Incineration

Q: What happens inside a modern waste-to-energy facility?

A: The energy value of municipal solid waste (MSW) can be recovered through waste-to-energy incineration. Modern energy recovery facilities burn MSW in special combustion chambers, then use the resulting heat energy to generate steam or electricity. This process reduces the volume of MSW to be landfilled by as much as 90 percent.

Energy recovery facilities are designed to achieve high combustion temperatures, which help MSW burn cleaner and create less ash for disposal. Modern air pollution control devices - electrostatic precipitators, dry and wet scrubbers, and/or fabric filters - are used to remove potentially harmful particulates and gases from incinerator emissions.

Q: Is waste-to-energy incineration safe?

A: Yes. In 1989, the U.S. Conference of Mayors convened an international blue-ribbon panel of experts to discuss the health and safety impacts of waste-to-energy incineration. The symposium participants concluded that a properly equipped, operated and maintained energy recovery facility can operate within existing regulatory standards for human health and safety. The Clean Air Act of 1991 provided for an additional margin of security with tightened emissions standards. Furthermore, many communities are recognizing the importance of removing recyclables, as well as items such as batteries and household hazardous wastes, before incineration to reduce toxic components in incinerator ash.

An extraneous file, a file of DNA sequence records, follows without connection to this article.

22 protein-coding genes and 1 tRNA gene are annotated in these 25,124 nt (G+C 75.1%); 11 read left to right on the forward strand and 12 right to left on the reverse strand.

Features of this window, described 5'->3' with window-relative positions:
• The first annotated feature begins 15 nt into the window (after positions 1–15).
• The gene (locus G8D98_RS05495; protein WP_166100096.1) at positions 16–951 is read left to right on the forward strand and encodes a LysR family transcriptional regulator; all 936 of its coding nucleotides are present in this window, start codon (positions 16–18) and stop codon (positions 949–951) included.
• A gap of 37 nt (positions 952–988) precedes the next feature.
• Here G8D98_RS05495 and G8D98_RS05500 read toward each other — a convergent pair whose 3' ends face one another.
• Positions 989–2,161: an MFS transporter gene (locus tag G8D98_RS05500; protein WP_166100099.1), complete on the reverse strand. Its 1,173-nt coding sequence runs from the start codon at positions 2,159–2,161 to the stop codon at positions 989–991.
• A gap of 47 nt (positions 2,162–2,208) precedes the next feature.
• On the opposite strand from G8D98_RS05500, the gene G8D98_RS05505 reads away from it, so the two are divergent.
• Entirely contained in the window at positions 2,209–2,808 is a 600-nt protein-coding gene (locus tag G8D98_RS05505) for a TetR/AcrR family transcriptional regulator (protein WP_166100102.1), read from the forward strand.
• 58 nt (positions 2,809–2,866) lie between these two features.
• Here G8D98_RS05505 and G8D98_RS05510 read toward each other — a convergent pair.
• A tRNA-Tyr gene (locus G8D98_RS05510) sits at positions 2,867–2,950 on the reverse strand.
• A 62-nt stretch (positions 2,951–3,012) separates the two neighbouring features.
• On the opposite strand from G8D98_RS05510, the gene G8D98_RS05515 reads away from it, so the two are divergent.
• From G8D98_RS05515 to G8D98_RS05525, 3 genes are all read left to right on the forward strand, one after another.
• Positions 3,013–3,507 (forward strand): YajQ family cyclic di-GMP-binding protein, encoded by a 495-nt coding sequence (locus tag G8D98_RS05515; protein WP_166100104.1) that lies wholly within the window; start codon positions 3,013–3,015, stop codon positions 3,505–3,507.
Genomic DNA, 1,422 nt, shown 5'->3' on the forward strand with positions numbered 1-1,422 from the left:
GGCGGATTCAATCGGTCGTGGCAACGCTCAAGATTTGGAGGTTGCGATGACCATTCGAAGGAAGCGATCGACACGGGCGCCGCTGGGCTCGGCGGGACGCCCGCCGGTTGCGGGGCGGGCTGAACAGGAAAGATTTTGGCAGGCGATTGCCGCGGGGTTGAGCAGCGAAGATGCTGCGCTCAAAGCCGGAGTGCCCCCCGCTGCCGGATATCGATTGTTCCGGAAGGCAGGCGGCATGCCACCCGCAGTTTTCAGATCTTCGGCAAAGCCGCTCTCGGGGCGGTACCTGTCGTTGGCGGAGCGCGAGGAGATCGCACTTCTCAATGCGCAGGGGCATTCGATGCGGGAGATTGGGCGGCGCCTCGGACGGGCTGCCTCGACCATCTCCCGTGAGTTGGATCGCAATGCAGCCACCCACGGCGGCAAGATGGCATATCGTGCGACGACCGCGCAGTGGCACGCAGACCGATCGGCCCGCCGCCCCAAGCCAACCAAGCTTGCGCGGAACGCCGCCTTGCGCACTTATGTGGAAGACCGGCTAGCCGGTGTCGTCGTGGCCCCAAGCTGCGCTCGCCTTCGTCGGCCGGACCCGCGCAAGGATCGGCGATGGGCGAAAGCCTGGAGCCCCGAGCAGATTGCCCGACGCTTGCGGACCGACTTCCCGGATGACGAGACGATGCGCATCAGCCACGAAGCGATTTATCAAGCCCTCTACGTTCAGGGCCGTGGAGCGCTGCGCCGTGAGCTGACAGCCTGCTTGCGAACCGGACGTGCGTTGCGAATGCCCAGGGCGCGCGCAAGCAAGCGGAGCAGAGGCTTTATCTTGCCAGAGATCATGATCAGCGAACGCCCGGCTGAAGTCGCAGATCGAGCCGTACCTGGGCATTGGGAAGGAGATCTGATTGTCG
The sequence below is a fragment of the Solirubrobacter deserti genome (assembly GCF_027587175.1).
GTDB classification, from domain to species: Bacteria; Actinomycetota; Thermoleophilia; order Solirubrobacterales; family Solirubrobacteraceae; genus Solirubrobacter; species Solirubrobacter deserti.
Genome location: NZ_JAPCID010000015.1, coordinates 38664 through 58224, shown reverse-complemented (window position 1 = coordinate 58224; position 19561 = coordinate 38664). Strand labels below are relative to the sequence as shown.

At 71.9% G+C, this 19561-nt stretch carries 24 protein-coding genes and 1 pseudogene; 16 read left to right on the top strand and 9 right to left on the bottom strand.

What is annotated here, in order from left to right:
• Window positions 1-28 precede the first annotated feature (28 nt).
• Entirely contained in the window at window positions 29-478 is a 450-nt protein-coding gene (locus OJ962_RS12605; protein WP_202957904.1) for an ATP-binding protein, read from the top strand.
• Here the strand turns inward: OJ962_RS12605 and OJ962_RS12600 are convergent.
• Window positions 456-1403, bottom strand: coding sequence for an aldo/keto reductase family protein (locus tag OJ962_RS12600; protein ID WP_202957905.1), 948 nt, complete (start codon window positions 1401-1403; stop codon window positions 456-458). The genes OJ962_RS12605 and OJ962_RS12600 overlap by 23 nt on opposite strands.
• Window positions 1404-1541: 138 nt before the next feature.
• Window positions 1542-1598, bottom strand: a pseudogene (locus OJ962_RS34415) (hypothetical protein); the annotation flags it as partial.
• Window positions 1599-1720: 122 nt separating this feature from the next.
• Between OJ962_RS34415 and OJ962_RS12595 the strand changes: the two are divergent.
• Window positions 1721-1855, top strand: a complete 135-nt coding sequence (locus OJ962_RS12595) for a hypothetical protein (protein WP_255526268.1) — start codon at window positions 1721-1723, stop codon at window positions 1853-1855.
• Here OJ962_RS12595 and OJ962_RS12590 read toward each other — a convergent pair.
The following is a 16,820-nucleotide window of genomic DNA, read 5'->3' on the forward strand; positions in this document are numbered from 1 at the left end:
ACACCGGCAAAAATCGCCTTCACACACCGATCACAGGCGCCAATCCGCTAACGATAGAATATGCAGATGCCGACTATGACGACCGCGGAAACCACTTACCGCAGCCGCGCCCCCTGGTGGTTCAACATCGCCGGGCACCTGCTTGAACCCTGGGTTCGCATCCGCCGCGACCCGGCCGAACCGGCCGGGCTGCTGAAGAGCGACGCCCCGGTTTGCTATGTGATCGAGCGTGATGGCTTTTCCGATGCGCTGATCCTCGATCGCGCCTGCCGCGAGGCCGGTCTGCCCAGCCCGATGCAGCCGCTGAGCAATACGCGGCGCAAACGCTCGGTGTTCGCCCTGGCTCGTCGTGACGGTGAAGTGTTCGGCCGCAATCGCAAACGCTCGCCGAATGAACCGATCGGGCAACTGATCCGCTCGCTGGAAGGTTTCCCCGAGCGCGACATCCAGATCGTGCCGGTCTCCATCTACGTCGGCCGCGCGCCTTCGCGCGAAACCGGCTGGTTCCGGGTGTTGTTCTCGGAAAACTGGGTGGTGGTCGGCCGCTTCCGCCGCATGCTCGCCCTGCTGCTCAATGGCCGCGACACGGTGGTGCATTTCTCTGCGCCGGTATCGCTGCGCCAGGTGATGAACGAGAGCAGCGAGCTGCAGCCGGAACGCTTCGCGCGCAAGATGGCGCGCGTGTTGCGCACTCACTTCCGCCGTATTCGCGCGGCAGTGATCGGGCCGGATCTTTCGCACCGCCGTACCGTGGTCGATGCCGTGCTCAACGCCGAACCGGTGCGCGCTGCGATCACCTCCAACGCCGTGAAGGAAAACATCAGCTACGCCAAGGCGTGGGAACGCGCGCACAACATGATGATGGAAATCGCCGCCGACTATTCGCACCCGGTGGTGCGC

The symposium participants found that, contrary to popular misconception, there is no evidence to link the incineration of PVC with increased dioxin emissions. Similar conclusions have been reached in a number of sources, including a 1987 study for the New York State Energy Research and Development Authority. Generally speaking, electricity is generated as safely through waste-to-energy incineration as it is through a power plant.

Q: How much waste-to-energy capacity is there?

A: There are 121 energy recovery facilities operating in the United States, with a designed capacity of nearly 97,000 tons per day. An additional five facilities are under construction and 31 are in the planning stages. If all of these facilities come on line as planned, 19 percent of the nation's MSW will be processed by energy recovery facilities by the year 2000.

Q: How do plastics contribute to waste-to-energy incineration?

A: Plastics are derived from petroleum or natural gas, giving them a stored energy value higher than any other material commonly found in the waste stream. In fact, one pound of plastics can generate twice as much energy as Wyoming coal and almost as much energy as fuel oil. When plastics are processed in modern waste-to-energy facilities, they can help other waste combust more completely, leaving less ash for disposal in landfills.

Energy Values
Material Btu/pound
Plastics
PET 10,900
HDPE 18,700
Other Plastic Containers 16,400
Other Plastics 17,900
Rubber & Leather 12,800
Newspaper 8,000
Corrugated Boxes (paper) 7,000
Textiles 9,400
Wood 7,300
Average for MSW 5,900
Yard Wastes 2,900
Food Wastes 2,900
Heat Content of Common Fuels
Fuel Oil 20,900
Wyoming Coal 9,600

 

 

 

 

Recycle Plastics 365 - Pursuing Zero Waste



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